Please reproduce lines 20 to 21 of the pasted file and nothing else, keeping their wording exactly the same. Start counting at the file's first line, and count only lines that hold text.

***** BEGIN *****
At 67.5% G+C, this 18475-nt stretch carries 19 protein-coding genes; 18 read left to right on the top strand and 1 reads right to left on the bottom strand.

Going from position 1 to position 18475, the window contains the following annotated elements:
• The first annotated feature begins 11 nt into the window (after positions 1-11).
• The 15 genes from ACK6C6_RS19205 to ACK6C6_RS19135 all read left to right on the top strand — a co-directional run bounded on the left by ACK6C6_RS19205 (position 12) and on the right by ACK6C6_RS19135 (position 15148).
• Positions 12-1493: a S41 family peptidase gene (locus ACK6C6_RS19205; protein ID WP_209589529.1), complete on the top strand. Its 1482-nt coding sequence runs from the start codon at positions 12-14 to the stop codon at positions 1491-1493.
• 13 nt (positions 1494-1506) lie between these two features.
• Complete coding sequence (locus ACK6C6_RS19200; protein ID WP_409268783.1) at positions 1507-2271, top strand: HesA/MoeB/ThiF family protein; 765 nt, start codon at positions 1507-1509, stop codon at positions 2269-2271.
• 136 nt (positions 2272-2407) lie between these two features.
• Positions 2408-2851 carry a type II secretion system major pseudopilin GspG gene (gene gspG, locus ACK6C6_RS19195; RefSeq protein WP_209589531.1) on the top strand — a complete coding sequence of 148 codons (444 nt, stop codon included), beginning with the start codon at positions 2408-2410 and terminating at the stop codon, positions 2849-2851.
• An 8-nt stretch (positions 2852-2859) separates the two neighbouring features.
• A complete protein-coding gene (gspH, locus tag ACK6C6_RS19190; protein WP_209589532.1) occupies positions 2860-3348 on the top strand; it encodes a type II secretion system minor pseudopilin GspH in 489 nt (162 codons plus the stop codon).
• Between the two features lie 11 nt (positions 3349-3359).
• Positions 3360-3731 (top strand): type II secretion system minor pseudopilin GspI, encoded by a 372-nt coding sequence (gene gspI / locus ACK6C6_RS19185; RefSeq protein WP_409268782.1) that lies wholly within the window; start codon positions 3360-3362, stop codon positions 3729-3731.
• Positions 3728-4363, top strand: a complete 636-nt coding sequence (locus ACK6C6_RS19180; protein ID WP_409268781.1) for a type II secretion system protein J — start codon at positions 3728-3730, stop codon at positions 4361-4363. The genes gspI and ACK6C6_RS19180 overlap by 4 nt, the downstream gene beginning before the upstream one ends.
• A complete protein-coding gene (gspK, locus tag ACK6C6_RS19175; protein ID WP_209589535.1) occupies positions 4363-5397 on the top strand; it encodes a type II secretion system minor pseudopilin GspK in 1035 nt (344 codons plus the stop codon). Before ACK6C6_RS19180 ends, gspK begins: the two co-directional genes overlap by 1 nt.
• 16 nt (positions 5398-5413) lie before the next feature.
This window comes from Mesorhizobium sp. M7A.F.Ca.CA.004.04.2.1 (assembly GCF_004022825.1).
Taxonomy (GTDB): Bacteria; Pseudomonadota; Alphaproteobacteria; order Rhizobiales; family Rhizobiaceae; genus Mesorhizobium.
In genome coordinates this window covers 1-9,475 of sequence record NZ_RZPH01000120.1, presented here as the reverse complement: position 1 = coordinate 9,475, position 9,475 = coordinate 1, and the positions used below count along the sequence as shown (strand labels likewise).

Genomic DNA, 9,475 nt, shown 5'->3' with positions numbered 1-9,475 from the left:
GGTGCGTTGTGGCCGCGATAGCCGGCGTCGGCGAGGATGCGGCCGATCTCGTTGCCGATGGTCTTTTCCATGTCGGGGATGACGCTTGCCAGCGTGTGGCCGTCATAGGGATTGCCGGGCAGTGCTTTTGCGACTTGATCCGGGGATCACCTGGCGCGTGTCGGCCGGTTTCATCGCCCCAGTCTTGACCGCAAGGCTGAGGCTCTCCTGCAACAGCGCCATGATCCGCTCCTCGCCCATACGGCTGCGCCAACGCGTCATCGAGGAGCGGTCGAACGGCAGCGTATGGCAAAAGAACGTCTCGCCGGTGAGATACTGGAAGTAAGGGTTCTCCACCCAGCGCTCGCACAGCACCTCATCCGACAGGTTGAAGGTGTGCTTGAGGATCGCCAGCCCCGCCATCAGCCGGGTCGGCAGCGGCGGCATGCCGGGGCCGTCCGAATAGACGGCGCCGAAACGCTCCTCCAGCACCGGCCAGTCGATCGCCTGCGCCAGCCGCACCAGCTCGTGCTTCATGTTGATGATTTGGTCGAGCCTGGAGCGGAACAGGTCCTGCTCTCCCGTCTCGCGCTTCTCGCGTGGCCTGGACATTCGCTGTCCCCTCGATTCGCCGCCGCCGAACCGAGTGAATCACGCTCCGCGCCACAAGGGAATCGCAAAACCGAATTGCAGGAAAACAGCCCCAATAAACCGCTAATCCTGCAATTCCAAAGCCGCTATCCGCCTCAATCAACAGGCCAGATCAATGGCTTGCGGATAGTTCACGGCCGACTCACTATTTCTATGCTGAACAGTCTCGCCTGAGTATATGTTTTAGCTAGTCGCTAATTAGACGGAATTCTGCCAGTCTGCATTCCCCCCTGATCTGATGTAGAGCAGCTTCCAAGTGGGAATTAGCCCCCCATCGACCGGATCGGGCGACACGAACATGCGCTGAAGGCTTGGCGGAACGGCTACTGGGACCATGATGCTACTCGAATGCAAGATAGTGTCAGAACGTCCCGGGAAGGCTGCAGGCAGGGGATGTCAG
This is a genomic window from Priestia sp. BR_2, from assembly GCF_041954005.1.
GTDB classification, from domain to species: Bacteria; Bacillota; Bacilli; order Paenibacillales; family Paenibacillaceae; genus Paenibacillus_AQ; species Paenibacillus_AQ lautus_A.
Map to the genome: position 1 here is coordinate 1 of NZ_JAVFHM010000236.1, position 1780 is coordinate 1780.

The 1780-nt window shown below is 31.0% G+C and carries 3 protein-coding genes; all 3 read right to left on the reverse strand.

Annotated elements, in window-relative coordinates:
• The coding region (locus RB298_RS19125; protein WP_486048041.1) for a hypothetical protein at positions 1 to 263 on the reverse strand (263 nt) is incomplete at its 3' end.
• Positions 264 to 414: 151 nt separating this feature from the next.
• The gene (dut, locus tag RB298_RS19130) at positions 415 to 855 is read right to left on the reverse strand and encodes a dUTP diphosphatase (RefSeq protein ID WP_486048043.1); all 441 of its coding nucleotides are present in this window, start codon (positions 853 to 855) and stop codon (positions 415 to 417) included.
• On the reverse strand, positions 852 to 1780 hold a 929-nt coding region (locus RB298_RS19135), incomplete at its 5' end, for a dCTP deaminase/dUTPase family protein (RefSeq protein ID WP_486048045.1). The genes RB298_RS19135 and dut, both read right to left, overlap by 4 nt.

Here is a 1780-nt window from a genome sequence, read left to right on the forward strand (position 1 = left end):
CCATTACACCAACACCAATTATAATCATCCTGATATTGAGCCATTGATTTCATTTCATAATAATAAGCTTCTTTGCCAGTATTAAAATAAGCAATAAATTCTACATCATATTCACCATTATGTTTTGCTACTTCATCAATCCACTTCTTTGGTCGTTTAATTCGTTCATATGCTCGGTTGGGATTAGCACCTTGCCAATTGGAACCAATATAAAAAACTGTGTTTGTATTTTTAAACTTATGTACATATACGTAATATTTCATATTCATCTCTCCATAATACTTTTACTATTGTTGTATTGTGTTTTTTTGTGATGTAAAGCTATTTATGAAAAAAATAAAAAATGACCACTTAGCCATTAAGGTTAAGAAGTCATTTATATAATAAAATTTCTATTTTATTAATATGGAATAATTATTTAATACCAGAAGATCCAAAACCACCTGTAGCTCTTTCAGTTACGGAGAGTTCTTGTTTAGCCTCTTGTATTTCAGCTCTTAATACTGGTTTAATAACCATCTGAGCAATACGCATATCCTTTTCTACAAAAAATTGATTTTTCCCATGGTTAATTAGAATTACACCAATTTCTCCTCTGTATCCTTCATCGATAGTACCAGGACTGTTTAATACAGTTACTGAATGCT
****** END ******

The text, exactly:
Genomic DNA, 9,475 nt, shown 5'->3' with positions numbered 1-9,475 from the left:
GGTGCGTTGTGGCCGCGATAGCCGGCGTCGGCGAGGATGCGGCCGATCTCGTTGCCGATGGTCTTTTCCATGTCGGGGATGACGCTTGCCAGCGTGTGGCCGTCATAGGGATTGCCGGGCAGTGCTTTTGCGACTTGATCCGGGGATCACCTGGCGCGTGTCGGCCGGTTTCATCGCCCCAGTCTTGACCGCAAGGCTGAGGCTCTCCTGCAACAGCGCCATGATCCGCTCCTCGCCCATACGGCTGCGCCAACGCGTCATCGAGGAGCGGTCGAACGGCAGCGTATGGCAAAAGAACGTCTCGCCGGTGAGATACTGGAAGTAAGGGTTCTCCACCCAGCGCTCGCACAGCACCTCATCCGACAGGTTGAAGGTGTGCTTGAGGATCGCCAGCCCCGCCATCAGCCGGGTCGGCAGCGGCGGCATGCCGGGGCCGTCCGAATAGACGGCGCCGAAACGCTCCTCCAGCACCGGCCAGTCGATCGCCTGCGCCAGCCGCACCAGCTCGTGCTTCATGTTGATGATTTGGTCGAGCCTGGAGCGGAACAGGTCCTGCTCTCCCGTCTCGCGCTTCTCGCGTGGCCTGGACATTCGCTGTCCCCTCGATTCGCCGCCGCCGAACCGAGTGAATCACGCTCCGCGCCACAAGGGAATCGCAAAACCGAATTGCAGGAAAACAGCCCCAATAAACCGCTAATCCTGCAATTCCAAAGCCGCTATCCGCCTCAATCAACAGGCCAGATCAATGGCTTGCGGATAGTTCACGGCCGACTCACTATTTCTATGCTGAACAGTCTCGCCTGAGTATATGTTTTAGCTAGTCGCTAATTAGACGGAATTCTGCCAGTCTGCATTCCCCCCTGATCTGATGTAGAGCAGCTTCCAAGTGGGAATTAGCCCCCCATCGACCGGATCGGGCGACACGAACATGCGCTGAAGGCTTGGCGGAACGGCTACTGGGACCATGATGCTACTCGAATGCAAGATAGTGTCAGAACGTCCCGGGAAGGCTGCAGGCAGGGGATGTCAG